There was good news, too, though. Even as those guys were slumping, Jorge Posada came out of the gate like a bullet, hitting home runs, clutch hits, and gunning down runners at second base as if he’d been doing it all along. Suddenly only Pudge Rodriguez is a better catcher in the American League. And Bernie Williams, who traditionally starts slow, didn’t. Bernie showed why he deserved that Gold Glove and also had a hot bat. In one game in Toronto, he and Jorge made history by being the first set of switch-hitting teammates to hit home runs from both sides of the plate during a single game. And Paul O’Neill threw off the critics who claimed he was too old, batting over .400 against his supposed weakness, lefty pitchers, and driving clutch hits. Lance Johnson was a bright spot on the bench too, coming in to pinch hit a few times, and connecting with the ball. Tino Martinez hit well against lefties too, at least partly, he said, because now the Yankees are seeing so many of them. Various teams have stacked their bullpens with lefties, specifically aiming for the Yankee lefthanded weakness, but that plan may have backfired.

Speaking of pitching, here was another area where nails were bitten. Andy Pettitte went on the DL with a strained back muscle. Ramiro Mendoza pitched a perfect game into the seventh inning when he took a spot in the rotation, and Jason Grimsley filled in one day as well. But ‘Doza wasn’t as perfect his next several starts, and David Cone and Roger Clemens struggled. (El Duque was stellar, though.) Clemens was walking way too many batters, and way too many of those guys were crossing the plate. Cone was having trouble with his mechanics, and batters were pounding him. But Cone moved from one side of the pitching rubber to the other, and by the end of the month had one brilliant start. That same week, Pettitte came off the DL and had a brilliant start as well. Then Clemens did it. As the end of the month came on, it looked like the rotation was finally going to be all there… well, except for the fifth starter question, but with guys like Mendoza and Grimsley around, it’s a question that can wait. The bullpen was incredible, becoming the first bullpen in history to be undefeated in the month of April. Jeff Nelson was on the leader board with 4 wins, 0 losses, tying him with El Duque and Pedro Martinez. Not bad company, Nelly!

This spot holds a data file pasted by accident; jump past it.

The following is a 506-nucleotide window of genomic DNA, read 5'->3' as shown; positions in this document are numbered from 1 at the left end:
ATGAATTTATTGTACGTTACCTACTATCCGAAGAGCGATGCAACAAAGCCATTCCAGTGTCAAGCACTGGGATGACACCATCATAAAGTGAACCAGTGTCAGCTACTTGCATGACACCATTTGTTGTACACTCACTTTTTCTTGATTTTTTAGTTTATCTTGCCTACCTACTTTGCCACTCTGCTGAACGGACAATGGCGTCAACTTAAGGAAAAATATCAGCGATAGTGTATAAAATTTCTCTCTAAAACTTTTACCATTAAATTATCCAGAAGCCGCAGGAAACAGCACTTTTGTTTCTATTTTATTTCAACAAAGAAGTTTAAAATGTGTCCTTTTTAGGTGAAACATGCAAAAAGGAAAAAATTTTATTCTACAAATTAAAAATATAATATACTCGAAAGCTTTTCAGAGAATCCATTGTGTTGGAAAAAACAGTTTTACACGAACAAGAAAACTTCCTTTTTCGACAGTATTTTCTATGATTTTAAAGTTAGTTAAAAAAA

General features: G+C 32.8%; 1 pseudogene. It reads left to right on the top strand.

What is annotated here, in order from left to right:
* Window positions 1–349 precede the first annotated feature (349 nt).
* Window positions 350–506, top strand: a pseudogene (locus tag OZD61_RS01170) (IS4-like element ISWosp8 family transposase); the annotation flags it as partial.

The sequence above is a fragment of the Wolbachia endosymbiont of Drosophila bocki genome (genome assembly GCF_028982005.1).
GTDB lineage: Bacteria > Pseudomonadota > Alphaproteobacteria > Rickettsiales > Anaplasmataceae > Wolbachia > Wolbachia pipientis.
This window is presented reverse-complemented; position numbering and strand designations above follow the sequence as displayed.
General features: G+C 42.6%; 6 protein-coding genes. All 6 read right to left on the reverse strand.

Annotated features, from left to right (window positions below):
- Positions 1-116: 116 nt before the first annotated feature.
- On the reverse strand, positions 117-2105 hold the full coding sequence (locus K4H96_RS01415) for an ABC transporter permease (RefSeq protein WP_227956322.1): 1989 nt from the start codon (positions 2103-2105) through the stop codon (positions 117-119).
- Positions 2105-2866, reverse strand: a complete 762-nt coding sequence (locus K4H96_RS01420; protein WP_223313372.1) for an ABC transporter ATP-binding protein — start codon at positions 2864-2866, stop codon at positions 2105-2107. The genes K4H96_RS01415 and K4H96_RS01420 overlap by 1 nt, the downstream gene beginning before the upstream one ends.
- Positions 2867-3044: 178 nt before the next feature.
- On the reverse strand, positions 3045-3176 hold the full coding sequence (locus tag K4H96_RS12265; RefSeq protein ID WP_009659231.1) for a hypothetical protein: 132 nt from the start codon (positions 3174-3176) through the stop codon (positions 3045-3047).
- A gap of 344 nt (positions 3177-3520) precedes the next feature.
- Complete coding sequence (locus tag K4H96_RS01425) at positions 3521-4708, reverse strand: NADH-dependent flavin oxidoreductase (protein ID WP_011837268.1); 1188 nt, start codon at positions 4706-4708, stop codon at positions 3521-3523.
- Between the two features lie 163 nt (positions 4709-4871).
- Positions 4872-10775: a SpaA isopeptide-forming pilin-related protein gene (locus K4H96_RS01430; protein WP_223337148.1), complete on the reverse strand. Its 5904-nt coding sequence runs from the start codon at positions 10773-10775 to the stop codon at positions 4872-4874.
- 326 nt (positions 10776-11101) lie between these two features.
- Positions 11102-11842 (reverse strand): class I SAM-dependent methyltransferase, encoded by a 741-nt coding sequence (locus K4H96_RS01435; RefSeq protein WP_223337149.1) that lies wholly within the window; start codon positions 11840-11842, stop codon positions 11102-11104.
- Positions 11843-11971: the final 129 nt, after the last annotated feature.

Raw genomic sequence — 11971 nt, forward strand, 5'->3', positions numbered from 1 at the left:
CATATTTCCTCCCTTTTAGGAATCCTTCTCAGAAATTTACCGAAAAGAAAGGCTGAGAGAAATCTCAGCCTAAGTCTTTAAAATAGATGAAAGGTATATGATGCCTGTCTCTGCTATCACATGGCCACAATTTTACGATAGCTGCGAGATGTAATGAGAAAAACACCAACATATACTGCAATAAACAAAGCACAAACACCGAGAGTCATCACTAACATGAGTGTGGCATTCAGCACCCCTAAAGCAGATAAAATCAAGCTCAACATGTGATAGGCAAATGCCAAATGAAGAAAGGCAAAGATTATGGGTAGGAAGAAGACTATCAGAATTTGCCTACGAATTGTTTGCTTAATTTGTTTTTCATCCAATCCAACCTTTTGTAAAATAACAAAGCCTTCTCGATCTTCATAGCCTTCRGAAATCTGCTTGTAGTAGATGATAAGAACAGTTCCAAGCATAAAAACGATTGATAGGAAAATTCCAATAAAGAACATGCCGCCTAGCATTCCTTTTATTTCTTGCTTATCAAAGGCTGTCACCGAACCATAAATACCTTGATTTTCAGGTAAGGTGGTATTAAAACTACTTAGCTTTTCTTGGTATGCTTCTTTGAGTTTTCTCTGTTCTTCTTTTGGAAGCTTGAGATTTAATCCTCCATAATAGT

That final week of April and going into the first week of May, Spencer and Ledee started to hit, their averages climbing into the 200s. Jeter had stolen seven bases on eight attempts. But all was not completely rosy yet. Injuries continued to shake up the team. Roberty Kelly had gone down with a sprained elbow. Allen Watson pulled a muscle in his side. Felix Jose came up from Columbus, had two base hits in a row, then tragically went on the DL with a pulled groin muscle. Chris Turner, a backup catcher, then came up, hopefully to let them use Leyritz more and get him out of his slump. And Knoblauch became the latest injury victim with a strange wrist sprain–if he gets put on the DL, it will be the first time in his ten year major league career.

Still, the cliche about these Yankees is “they know how to win.” Even with the spotty pitching, slumping offense, and injuries, they are now (May 5th) in first place, three games ahead of Boston, with an 18-8 record. So we may remember it as a cold April, with the team as unsettled as the weather, but ultimately, it was still good.

(Did you enjoy reading this blog entry? Please consider buying me a hot dog.)

Post a Comment

You must be logged in to post a comment.